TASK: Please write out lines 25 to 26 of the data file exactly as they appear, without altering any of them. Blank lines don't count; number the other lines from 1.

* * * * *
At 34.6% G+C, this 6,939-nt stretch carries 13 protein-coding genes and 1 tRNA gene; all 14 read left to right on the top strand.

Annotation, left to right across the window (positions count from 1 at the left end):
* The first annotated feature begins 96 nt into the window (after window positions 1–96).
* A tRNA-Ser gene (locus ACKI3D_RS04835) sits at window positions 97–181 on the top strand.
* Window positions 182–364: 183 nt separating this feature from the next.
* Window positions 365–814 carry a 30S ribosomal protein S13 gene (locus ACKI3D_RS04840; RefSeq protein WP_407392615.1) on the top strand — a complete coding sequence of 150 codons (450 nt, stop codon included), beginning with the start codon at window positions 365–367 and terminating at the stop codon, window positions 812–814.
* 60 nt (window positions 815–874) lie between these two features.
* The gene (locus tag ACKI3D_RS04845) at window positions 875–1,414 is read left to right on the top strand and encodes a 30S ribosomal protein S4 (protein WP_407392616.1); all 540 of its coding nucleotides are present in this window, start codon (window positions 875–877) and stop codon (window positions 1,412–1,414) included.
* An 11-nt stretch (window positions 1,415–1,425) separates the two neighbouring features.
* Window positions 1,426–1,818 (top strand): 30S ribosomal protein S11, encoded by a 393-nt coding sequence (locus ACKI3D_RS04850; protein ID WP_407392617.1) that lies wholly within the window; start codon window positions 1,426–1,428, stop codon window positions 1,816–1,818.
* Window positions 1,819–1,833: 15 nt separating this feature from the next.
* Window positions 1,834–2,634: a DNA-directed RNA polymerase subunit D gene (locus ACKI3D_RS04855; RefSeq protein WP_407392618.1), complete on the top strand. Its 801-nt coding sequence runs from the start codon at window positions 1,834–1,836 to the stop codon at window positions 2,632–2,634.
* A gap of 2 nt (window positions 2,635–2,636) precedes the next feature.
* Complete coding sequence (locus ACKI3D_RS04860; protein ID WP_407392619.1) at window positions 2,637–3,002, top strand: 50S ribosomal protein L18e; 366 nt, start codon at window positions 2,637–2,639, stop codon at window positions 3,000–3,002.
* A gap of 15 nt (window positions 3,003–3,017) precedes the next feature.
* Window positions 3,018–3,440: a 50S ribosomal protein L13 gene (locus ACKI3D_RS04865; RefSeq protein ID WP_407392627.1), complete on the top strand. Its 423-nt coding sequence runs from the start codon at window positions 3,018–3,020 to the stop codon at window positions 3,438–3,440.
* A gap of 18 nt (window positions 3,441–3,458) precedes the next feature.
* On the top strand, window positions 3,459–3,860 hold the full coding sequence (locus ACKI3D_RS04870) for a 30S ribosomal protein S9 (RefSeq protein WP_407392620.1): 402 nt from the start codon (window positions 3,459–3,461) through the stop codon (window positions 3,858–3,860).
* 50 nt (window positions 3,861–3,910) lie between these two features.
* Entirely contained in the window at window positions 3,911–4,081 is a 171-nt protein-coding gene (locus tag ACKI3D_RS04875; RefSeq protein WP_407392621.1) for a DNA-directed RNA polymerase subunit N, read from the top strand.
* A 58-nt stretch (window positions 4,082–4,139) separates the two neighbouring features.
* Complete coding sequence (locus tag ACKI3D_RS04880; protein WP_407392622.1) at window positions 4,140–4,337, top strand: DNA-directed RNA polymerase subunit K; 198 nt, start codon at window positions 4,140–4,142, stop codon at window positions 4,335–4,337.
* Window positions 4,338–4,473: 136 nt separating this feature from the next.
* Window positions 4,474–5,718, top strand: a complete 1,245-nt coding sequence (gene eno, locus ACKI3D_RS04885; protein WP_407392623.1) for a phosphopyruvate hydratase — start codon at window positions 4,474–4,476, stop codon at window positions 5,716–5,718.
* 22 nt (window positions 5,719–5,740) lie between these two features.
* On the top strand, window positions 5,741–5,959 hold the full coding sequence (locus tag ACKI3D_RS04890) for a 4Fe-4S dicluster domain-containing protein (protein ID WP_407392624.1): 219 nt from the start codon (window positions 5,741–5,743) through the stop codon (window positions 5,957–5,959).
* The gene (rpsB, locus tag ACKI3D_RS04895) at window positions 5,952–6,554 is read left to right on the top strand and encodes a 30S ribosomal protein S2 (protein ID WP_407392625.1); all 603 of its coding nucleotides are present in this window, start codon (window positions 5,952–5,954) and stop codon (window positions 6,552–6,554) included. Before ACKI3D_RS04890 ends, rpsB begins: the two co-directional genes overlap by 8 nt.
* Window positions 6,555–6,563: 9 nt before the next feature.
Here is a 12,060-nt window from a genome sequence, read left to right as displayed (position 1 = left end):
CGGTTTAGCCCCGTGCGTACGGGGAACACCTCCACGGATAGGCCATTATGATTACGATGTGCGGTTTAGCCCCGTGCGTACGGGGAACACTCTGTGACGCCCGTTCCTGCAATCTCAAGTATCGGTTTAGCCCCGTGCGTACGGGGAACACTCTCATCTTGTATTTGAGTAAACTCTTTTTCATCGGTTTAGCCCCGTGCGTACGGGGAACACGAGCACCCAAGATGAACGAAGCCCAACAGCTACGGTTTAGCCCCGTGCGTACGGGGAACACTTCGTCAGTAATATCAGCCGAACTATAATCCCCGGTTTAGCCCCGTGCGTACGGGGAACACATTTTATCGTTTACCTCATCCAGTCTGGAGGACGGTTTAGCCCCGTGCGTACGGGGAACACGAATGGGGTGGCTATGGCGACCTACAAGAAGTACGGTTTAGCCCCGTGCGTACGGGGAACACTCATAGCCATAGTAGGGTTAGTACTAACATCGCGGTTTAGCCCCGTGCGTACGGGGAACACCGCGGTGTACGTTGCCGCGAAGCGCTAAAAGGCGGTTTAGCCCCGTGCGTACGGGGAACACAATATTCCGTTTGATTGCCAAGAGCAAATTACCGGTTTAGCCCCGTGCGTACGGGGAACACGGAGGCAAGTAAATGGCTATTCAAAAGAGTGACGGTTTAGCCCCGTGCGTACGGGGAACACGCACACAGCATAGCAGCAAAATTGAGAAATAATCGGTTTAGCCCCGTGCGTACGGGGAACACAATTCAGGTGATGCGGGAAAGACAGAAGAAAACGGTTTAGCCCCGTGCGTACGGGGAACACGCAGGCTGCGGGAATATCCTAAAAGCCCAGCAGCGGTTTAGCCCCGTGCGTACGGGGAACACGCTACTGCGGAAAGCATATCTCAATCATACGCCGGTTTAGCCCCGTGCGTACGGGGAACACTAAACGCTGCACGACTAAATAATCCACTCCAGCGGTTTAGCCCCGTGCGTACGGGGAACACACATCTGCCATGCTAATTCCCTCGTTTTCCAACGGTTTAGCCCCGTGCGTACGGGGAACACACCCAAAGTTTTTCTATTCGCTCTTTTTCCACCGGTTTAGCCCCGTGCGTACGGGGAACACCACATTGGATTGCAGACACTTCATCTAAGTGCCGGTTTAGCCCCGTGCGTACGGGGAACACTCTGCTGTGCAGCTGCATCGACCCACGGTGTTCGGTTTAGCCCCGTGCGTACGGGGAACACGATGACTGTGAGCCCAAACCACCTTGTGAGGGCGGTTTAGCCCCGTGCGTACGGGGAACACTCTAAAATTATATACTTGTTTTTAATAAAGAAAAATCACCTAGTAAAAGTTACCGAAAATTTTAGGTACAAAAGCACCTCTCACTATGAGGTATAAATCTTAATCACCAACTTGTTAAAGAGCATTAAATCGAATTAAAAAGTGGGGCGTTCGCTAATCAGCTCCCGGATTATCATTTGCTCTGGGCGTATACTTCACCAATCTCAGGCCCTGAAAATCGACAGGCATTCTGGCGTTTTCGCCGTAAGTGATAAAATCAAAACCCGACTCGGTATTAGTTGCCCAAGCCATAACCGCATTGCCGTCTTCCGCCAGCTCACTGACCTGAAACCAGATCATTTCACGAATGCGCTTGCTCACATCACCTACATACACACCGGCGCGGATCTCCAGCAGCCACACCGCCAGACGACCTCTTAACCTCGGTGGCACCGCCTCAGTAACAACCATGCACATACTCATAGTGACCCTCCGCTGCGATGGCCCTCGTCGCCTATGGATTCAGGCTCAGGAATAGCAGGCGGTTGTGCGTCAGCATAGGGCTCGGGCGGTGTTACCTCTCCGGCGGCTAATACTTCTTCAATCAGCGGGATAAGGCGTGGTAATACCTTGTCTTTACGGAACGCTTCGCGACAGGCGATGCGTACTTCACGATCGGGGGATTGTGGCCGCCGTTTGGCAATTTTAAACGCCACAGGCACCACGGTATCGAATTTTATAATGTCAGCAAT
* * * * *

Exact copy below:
* 22 nt (window positions 5,719–5,740) lie between these two features.
* On the top strand, window positions 5,741–5,959 hold the full coding sequence (locus tag ACKI3D_RS04890) for a 4Fe-4S dicluster domain-containing protein (protein ID WP_407392624.1): 219 nt from the start codon (window positions 5,741–5,743) through the stop codon (window positions 5,957–5,959).